American Express Gold Card $250 International dining 4.8 / 5
(Read full card review)
Capital One Venture X Rewards Credit Card $395 Premium travel benefits 4.4 / 5
(Read full card review)
Discover it Miles $0 First-year miles bonus 3.6 / 5
(Read full card review)
Chase Sapphire Reserve $550 Luxury perks 4.4 / 5
(Read full card review)

A closer look at the top no-foreign-transaction fee credit cards

Bank of America Travel Rewards credit card: Best for no annual fee

  • What we love about the Bank of America Travel Rewards card: If you book travel through Bank of America Travel Center, you can earn an additional 1.5 points per dollar for a total of 3 points per dollar spent on airfare, hotels and rental cars. Plus, purchases at campgrounds, zoos, art galleries, aquariums and more can be redeemed for travel statement credits.
  • Who this card is good for: This card offers solid travel rewards and nonrestrictive redemption options for travelers looking for flexibility.
  • Alternatives: This credit card lacks premium perks like airport lounge access that many luxury travelers are looking for, so a traveler searching for premium rewards and perks might find a card like The Platinum Card® from American Express to be a better fit.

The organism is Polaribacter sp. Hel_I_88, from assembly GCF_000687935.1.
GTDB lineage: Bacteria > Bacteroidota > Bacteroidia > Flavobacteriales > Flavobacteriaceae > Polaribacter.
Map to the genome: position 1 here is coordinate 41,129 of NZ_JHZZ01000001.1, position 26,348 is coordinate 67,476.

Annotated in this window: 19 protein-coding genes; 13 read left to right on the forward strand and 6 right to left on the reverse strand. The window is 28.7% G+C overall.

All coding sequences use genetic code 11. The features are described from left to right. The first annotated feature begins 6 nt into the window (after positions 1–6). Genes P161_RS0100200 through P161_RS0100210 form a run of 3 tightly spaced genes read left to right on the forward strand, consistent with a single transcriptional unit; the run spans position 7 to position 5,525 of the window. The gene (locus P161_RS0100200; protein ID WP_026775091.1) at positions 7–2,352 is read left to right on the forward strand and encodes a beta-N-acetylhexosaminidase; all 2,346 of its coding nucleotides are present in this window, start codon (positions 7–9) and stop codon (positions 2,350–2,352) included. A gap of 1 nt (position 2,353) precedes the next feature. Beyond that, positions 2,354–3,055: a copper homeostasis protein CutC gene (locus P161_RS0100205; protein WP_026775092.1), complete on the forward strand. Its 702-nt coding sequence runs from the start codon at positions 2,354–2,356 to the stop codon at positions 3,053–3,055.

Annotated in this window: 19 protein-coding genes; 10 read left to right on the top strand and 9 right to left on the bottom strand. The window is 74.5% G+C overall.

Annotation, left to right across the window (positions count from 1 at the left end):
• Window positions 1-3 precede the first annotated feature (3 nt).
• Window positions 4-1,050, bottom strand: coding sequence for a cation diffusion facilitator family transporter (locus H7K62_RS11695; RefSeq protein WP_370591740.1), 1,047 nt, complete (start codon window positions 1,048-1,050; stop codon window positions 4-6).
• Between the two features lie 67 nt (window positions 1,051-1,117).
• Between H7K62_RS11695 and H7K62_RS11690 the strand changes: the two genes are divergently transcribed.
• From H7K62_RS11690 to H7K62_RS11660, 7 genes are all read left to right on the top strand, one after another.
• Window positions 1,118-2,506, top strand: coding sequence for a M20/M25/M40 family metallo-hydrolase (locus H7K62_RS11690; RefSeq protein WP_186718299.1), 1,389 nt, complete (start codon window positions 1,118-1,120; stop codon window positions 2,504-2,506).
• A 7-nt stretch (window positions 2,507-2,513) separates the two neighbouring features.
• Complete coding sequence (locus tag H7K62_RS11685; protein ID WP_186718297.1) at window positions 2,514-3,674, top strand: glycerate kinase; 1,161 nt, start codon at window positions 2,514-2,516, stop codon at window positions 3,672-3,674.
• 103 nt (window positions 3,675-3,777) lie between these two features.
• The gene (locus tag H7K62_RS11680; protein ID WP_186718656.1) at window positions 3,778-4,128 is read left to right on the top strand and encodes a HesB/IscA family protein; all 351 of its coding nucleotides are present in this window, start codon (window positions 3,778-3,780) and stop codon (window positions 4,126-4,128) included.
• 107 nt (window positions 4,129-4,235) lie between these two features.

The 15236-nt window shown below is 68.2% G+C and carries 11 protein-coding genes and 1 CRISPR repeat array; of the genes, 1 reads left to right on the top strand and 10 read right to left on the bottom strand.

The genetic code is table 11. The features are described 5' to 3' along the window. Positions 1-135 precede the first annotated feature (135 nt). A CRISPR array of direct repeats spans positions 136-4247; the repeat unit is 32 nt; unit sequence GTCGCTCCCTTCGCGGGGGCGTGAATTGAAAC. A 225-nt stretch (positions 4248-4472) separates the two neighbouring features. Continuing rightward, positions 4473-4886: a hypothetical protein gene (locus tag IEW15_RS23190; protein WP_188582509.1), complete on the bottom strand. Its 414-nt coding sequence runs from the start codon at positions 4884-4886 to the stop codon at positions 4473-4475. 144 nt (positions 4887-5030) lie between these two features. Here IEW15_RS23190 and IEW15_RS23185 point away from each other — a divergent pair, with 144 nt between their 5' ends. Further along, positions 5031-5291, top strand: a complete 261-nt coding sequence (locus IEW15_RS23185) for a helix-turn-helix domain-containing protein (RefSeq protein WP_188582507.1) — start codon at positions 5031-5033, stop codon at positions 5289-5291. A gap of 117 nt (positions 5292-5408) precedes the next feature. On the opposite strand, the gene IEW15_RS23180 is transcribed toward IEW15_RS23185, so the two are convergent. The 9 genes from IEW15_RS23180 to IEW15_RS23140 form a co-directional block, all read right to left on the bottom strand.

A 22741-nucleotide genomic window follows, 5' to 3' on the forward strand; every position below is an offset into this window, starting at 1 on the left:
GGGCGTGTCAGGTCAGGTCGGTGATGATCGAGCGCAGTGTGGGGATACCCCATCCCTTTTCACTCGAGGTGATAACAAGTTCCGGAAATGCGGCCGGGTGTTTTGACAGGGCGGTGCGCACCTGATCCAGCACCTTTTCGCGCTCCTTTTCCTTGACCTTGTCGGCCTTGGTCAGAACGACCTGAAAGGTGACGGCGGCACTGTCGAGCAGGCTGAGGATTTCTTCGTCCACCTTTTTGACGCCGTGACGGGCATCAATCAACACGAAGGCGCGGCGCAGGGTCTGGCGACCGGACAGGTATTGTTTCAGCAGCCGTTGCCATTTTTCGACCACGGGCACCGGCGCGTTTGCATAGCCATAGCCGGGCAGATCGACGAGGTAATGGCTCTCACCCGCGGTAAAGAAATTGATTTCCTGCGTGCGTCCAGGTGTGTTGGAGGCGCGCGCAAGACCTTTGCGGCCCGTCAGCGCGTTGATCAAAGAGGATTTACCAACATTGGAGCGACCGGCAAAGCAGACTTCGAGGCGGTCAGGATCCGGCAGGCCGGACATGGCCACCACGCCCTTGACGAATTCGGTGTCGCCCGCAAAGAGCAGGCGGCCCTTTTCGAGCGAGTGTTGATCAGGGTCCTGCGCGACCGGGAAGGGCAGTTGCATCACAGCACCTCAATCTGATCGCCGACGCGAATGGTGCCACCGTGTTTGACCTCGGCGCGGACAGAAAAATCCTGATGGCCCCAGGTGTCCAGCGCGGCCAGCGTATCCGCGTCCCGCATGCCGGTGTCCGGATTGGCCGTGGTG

Read our Bank of America Travel Rewards credit card review.
Jump back to offer details.

Capital One Quicksilver Cash Rewards Credit Card: Best for cash back on international purchases

  • What we love about the Capital One Quicksilver Cash Rewards card: You can automatically redeem your cash back, making this one of the most streamlined rewards experiences out there.
  • Who this card is good for: Simplicity lovers and credit card beginners, as this card provides a simple solid rewards structure for no annual fee.
  • Alternatives: If you’re looking to maximize cash back earnings in multiple categories or have a higher rewards rate, we would suggest the Discover it Cash Back card.

Read our Capital One Quicksilver Cash Rewards Credit Card review.
Jump back to offer details.

Capital One VentureOne Rewards Credit Card: Best for foreign travel beginners